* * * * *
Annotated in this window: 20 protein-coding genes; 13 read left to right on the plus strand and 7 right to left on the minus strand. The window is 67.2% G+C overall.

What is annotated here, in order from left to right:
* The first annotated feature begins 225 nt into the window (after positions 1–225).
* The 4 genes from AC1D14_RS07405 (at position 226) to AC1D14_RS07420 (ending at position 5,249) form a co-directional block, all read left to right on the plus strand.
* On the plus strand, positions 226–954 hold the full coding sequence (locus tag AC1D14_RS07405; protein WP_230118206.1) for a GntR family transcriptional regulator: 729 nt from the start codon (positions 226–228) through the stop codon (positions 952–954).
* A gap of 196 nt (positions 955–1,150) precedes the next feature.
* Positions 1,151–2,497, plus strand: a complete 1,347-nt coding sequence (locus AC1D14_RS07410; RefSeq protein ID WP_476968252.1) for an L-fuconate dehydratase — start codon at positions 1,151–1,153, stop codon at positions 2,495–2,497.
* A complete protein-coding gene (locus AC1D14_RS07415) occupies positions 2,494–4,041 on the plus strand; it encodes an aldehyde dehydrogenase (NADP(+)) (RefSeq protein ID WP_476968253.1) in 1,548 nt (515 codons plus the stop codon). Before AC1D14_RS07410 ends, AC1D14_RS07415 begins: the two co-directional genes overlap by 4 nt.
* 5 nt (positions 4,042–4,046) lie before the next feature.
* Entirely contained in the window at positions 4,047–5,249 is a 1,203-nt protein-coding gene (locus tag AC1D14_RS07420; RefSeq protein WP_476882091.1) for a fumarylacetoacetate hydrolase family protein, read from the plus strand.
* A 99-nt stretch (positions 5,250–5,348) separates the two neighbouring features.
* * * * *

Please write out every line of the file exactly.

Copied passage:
Annotated in this window: 20 protein-coding genes; 13 read left to right on the plus strand and 7 right to left on the minus strand. The window is 67.2% G+C overall.

What is annotated here, in order from left to right:
* The first annotated feature begins 225 nt into the window (after positions 1–225).
* The 4 genes from AC1D14_RS07405 (at position 226) to AC1D14_RS07420 (ending at position 5,249) form a co-directional block, all read left to right on the plus strand.
* On the plus strand, positions 226–954 hold the full coding sequence (locus tag AC1D14_RS07405; protein WP_230118206.1) for a GntR family transcriptional regulator: 729 nt from the start codon (positions 226–228) through the stop codon (positions 952–954).
* A gap of 196 nt (positions 955–1,150) precedes the next feature.
* Positions 1,151–2,497, plus strand: a complete 1,347-nt coding sequence (locus AC1D14_RS07410; RefSeq protein ID WP_476968252.1) for an L-fuconate dehydratase — start codon at positions 1,151–1,153, stop codon at positions 2,495–2,497.
* A complete protein-coding gene (locus AC1D14_RS07415) occupies positions 2,494–4,041 on the plus strand; it encodes an aldehyde dehydrogenase (NADP(+)) (RefSeq protein ID WP_476968253.1) in 1,548 nt (515 codons plus the stop codon). Before AC1D14_RS07410 ends, AC1D14_RS07415 begins: the two co-directional genes overlap by 4 nt.
* 5 nt (positions 4,042–4,046) lie before the next feature.
* Entirely contained in the window at positions 4,047–5,249 is a 1,203-nt protein-coding gene (locus tag AC1D14_RS07420; RefSeq protein WP_476882091.1) for a fumarylacetoacetate hydrolase family protein, read from the plus strand.
* A 99-nt stretch (positions 5,250–5,348) separates the two neighbouring features.